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Latin verbosus, from verbum (see Verb)


  • 1: containing more words than necessary : wordy <a verbose reply>; also : impaired by wordiness <a verbose style>
  • 2: given to wordiness <a verbose orator>


Verbosity (also called wordiness, prolixity, grandiloquence, garrulousness and logorrhea, informally verbal diarrhea) refers to speech or writing which is deemed to use an excess of words. Adjectival forms are verbose, wordy, prolix and garrulous. Examples are the expressions "in the vicinity of" (which can be replaced with "near") and "in order to" (which can be replaced with "to"). The opposites of verbosity are plain language (or plain English) and laconism.

William Strunk wrote about the balance between being clear and being concise in 1918. He advised "Use the active voice: Put statements in positive form; Omit needless words."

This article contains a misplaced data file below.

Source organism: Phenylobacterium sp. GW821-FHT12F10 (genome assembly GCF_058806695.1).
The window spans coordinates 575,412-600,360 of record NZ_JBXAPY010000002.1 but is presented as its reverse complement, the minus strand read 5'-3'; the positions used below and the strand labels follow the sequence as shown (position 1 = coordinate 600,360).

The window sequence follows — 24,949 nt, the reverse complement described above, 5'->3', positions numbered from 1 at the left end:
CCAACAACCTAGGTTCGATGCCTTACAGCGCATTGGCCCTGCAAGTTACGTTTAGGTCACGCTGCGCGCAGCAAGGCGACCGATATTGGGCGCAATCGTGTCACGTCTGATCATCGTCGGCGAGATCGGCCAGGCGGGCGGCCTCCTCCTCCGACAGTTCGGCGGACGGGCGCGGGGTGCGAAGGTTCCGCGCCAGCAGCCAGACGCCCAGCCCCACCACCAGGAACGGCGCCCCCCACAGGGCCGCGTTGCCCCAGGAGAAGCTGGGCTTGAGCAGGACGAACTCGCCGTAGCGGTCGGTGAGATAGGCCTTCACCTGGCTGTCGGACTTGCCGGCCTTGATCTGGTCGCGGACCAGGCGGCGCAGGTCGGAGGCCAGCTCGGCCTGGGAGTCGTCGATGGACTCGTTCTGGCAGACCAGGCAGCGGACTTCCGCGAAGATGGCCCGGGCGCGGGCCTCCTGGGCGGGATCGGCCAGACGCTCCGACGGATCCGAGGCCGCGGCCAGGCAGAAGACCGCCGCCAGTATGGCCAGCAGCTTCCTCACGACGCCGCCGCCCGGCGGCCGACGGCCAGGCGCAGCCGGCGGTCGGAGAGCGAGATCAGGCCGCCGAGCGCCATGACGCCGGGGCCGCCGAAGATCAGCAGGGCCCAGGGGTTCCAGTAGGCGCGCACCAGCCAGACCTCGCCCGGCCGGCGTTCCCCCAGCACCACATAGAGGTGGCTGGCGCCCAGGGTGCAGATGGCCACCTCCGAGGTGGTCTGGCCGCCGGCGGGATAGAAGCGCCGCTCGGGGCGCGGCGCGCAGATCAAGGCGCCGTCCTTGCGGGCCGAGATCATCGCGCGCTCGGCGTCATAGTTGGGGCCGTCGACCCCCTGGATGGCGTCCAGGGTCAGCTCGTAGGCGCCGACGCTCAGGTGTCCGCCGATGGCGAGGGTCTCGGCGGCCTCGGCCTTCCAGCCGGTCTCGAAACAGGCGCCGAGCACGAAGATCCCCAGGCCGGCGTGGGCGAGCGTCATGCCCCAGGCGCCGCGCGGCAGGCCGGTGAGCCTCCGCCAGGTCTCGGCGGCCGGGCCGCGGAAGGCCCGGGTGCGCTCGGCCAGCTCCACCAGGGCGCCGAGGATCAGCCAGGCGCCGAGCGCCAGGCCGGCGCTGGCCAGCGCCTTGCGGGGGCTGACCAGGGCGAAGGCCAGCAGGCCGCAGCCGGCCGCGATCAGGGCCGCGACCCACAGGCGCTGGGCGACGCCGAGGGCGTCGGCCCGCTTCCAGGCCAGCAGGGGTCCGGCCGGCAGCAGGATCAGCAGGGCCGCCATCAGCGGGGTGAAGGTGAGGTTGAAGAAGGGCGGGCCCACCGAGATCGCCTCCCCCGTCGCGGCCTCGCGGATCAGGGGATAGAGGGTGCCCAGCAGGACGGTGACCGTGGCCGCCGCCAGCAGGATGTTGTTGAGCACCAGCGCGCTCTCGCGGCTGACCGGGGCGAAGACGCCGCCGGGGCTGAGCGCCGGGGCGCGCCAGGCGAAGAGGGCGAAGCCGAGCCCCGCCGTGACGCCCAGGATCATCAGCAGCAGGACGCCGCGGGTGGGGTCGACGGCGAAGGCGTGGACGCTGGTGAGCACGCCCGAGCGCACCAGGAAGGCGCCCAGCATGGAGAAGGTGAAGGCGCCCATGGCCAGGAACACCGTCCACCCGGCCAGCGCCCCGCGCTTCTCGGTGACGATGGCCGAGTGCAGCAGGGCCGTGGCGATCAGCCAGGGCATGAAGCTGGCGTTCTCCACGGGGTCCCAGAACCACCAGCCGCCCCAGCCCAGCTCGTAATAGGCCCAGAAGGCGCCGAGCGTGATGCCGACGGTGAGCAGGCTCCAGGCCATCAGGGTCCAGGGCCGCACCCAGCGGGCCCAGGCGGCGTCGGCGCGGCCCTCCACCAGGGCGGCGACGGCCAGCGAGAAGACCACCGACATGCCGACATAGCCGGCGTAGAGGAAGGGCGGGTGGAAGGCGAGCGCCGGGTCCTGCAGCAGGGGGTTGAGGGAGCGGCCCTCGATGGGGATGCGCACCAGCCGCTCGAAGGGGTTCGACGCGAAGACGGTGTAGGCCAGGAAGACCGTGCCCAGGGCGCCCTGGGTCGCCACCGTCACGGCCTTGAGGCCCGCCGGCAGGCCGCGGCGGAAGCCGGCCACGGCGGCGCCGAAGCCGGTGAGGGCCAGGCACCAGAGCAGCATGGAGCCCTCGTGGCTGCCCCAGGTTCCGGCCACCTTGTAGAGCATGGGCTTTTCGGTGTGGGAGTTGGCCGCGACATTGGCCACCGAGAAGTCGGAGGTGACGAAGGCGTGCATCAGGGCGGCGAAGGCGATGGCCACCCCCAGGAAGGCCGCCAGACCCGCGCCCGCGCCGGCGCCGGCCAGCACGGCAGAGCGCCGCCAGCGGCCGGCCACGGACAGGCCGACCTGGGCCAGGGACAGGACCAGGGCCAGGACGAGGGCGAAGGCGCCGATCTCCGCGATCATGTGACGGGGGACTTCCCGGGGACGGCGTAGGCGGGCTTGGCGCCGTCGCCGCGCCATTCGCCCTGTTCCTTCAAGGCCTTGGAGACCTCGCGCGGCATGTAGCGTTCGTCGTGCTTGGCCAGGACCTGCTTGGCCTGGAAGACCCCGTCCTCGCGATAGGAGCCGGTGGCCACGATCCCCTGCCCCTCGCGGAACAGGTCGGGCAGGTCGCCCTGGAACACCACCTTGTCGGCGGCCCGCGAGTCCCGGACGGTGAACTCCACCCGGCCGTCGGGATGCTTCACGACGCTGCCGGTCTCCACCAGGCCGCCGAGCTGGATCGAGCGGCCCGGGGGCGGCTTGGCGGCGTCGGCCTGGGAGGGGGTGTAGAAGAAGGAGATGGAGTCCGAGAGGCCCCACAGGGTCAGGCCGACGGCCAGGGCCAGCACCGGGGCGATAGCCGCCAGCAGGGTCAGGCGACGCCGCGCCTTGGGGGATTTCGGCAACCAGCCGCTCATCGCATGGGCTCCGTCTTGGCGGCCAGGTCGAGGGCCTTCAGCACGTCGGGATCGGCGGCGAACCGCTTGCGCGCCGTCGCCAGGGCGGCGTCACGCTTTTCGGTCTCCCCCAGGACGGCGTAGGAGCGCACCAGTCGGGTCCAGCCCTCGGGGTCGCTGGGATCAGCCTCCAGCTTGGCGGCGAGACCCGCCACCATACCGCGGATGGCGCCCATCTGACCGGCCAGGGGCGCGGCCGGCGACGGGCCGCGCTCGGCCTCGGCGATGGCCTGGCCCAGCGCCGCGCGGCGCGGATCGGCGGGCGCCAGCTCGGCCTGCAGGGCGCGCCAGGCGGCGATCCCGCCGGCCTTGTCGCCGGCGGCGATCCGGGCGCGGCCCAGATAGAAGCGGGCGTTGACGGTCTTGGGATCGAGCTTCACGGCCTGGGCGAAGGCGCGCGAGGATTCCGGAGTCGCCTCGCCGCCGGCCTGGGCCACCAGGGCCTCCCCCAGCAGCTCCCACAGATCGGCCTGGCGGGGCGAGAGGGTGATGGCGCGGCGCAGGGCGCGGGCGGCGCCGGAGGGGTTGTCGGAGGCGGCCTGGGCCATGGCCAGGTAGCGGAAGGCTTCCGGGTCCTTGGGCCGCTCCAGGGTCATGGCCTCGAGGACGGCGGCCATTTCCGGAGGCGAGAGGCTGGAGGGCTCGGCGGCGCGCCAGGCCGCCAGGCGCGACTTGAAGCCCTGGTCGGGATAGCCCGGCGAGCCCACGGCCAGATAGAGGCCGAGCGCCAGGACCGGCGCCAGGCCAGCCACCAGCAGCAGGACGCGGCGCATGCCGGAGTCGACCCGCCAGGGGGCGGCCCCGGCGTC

Mark Twain (1835–1910) wrote "generally, the fewer the words that fully communicate or evoke the intended ideas and feelings, the more effective the communication."

Ernest Hemingway (1899–1961), the 1954 Nobel prizewinner for literature, defended his concise style against a charge by William Faulkner that he "had never been known to use a word that might send the reader to the dictionary." Hemingway responded by saying, "Poor Faulkner. Does he really think big emotions come from big words? He thinks I don't know the ten-dollar words. I know them all right. But there are older and simpler and better words, and those are the ones I use."[5]

Blaise Pascal wrote in 1657, "I have made this letter longer than usual because I lack the time to make it shorter."[6]

Julius Caesar, Roman general (100 BC – 44 BC) spoke concisely of one of his military successes: Veni, Vidi, Vici, that is, "I came, I saw, I conquered].[1]